“That would basically rob our bank account of everything,” he said.

Joining Lacone’s thoughts that a change in how the Sports Park is operated could threaten baseball and softball leagues, some yelled, some pleaded and Erika Lowery sang a song.

“I say Council please help our young ones. There’s no need to sell them out,” she sang. “Council, there is a group to support. I say council, look here: all your neighbors agree. There are programs that will help out today. We don’t need the YMCA.”

The YMCA has proposed the baseball and softball leagues pay $25 an hour for use of lights, a $25 per player fee each season and the leagues would be required to give 20 percent of all concession stand and other proceeds raised to the YMCA.

Negotiations have continued between the city and baseball and softball leagues since last December but no deal has been agreed upon between the parties. Under a proposal suggested by city staff, the city could cover some repairs and lighting fees.

City staff and members of the City Council insist that change is necessary due to the city’s current financial outlook after the dissolution of redevelopment agencies statewide.

Handing the Sports Park to a private entity would save more than $100,000, staff said, and increase activities and classes at the Sports Park for the community, young and old.

“And it all boils down to the fact that the city can no longer afford to have our parks and rec department as it is. It’s time for a change,” said Councilwoman Lorie Bragg.

Administrative Services Director Kathleen Von Achen said the city’s 2013-14 budget may have a $178,000 surplus with $10 million in reserves, however many factors could impact the city’s economic outlook. Von Achen said the Sports Park costs the city roughly $144,000 a year, or 1.2 percent of the annual budget.

The city indicated plans to cut the Sports Park from the 2013-14 budget at a meeting earlier this month.

Bragg suggested the IBLL and IBGS pay no maintenance, fencing or electric fees, have exclusive use of the concession stand, have priority use of

the fields and pay half of a flat field use fee instead of a $25 per child fee proposed by the YMCA. The city could pick up the other half, she said.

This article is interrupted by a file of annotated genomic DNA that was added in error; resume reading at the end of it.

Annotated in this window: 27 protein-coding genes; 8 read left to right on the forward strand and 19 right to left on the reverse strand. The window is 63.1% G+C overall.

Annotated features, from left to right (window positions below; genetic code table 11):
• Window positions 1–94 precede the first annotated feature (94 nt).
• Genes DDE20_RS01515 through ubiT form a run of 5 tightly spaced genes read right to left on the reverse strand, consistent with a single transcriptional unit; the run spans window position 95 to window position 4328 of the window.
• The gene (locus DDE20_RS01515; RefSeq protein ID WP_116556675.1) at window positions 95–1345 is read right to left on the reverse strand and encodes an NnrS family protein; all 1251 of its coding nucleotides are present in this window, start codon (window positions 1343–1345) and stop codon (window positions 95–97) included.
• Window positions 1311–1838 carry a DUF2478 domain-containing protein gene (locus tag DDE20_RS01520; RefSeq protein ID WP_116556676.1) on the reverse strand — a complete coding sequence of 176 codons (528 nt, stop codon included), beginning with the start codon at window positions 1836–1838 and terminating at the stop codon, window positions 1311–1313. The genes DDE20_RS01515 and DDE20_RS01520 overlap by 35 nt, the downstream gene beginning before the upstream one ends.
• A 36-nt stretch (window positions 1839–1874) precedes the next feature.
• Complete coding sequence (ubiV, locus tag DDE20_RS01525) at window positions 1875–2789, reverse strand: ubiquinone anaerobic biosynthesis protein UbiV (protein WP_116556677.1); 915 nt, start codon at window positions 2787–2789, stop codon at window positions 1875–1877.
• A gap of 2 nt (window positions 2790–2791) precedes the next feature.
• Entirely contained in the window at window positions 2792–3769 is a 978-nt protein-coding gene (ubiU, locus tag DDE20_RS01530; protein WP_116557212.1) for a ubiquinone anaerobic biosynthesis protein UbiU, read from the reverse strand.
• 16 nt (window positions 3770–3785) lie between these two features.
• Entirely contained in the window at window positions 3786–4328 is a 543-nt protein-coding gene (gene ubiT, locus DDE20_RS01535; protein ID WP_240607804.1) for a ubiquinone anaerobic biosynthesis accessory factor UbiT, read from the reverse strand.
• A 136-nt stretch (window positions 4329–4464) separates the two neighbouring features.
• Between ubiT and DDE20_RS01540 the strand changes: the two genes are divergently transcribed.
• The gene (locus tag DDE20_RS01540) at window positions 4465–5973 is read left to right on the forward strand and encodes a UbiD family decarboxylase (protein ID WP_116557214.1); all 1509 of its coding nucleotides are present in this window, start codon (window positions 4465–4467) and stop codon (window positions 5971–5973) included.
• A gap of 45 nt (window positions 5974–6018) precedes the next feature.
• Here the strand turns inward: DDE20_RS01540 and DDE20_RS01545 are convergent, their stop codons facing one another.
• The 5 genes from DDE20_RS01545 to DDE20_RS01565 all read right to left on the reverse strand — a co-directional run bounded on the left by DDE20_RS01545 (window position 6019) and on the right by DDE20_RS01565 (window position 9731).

City Council and members of the community have had many sleepless nights over this issue, one of the toughest issues the city has been asked to vote on in a while, Bragg said.

“We’re all in this together, we’ve all got to pay for it together and nothing’s for free anymore,” she said.

Bragg supported Councilman Ed Spriggs’ initial call for at least one workshop.

The city needs to address “perception problems” before moving forward, Spriggs said.

“I absolutely support the idea of a workshop or public forum where people can have time to put their thoughts together,” he said.

While people take more time to consider the option of YMCA management, Mayor Jim Janney said, they should think beyond themselves. The city’s goal has been to save money and increase offerings not just children but also for adults and seniors.

“Change is difficult. I think we all have to embrace change once and a while,” he said. “But I want you all to think about it. It’s for everybody, not necessarily for ourselves, but for everybody around us.

Councilman Bobby Patton suggested a tier system be created to gradually increase per player baseball and softball costs. The leagues will survive and the potential problems that could arise if the YMCA runs the Sports Park have been exaggerated, he said.

“From what I see IBLL and IBSB regardless of what happens is not ending. There’s a lot of misinformation out there,” he said. In his analysis, the YMCA management is a good thing for the community, Patton said.

“I think it’s a win-win situation for us in Imperial Beach. The kids win,” he said.

Janet Cabral came to the meeting Wednesday with her son Joshua Zamora, a baseball player, daughter Juliette Zamora, a softball, her husband and niece Jackie Cabral, who also plays softball.

IB is a small but close-knit community, she said, and people are going to fight to make sure the baseball and softball leagues stay alive.

“They [parents] can barely stand $100 registration, so it [the league] is in jeopardy no matter how they see it,” she said. “It just feels that, listening to the council, it sounds like they’ve already made up their mind.”

Leanne Truitt played softball in the 1970s. Her husband and children also played baseball in IB.

“I don’t have any interests. My kids are grown,” she said after the meeting to address the mayor’s comments about people thinking beyond themselves. “The Y is a good thing, but we already have a Y at Camp Surf.”

“My kids don’t play anymore but as a citizen I want to make sure it’s there for future generations,” she said.